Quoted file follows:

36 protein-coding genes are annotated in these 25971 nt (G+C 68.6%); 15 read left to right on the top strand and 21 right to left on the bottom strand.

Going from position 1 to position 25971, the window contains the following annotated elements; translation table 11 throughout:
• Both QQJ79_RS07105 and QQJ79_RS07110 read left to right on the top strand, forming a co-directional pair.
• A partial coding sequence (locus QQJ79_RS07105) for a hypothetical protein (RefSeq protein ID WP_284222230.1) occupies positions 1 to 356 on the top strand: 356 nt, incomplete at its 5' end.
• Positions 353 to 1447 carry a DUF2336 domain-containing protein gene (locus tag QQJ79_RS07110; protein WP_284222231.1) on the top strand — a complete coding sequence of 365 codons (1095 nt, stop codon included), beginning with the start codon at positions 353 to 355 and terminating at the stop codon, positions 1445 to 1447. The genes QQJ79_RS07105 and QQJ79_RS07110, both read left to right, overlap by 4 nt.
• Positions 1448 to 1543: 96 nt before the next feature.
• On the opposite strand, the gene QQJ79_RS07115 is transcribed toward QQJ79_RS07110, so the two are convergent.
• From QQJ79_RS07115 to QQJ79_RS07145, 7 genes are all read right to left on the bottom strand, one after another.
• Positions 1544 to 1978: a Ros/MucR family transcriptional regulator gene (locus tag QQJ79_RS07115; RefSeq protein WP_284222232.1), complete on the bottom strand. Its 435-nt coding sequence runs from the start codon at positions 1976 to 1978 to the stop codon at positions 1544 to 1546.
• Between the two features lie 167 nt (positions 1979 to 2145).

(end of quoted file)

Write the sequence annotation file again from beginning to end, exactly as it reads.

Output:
36 protein-coding genes are annotated in these 25971 nt (G+C 68.6%); 15 read left to right on the top strand and 21 right to left on the bottom strand.

Going from position 1 to position 25971, the window contains the following annotated elements; translation table 11 throughout:
• Both QQJ79_RS07105 and QQJ79_RS07110 read left to right on the top strand, forming a co-directional pair.
• A partial coding sequence (locus QQJ79_RS07105) for a hypothetical protein (RefSeq protein ID WP_284222230.1) occupies positions 1 to 356 on the top strand: 356 nt, incomplete at its 5' end.
• Positions 353 to 1447 carry a DUF2336 domain-containing protein gene (locus tag QQJ79_RS07110; protein WP_284222231.1) on the top strand — a complete coding sequence of 365 codons (1095 nt, stop codon included), beginning with the start codon at positions 353 to 355 and terminating at the stop codon, positions 1445 to 1447. The genes QQJ79_RS07105 and QQJ79_RS07110, both read left to right, overlap by 4 nt.
• Positions 1448 to 1543: 96 nt before the next feature.
• On the opposite strand, the gene QQJ79_RS07115 is transcribed toward QQJ79_RS07110, so the two are convergent.
• From QQJ79_RS07115 to QQJ79_RS07145, 7 genes are all read right to left on the bottom strand, one after another.
• Positions 1544 to 1978: a Ros/MucR family transcriptional regulator gene (locus tag QQJ79_RS07115; RefSeq protein WP_284222232.1), complete on the bottom strand. Its 435-nt coding sequence runs from the start codon at positions 1976 to 1978 to the stop codon at positions 1544 to 1546.
• Between the two features lie 167 nt (positions 1979 to 2145).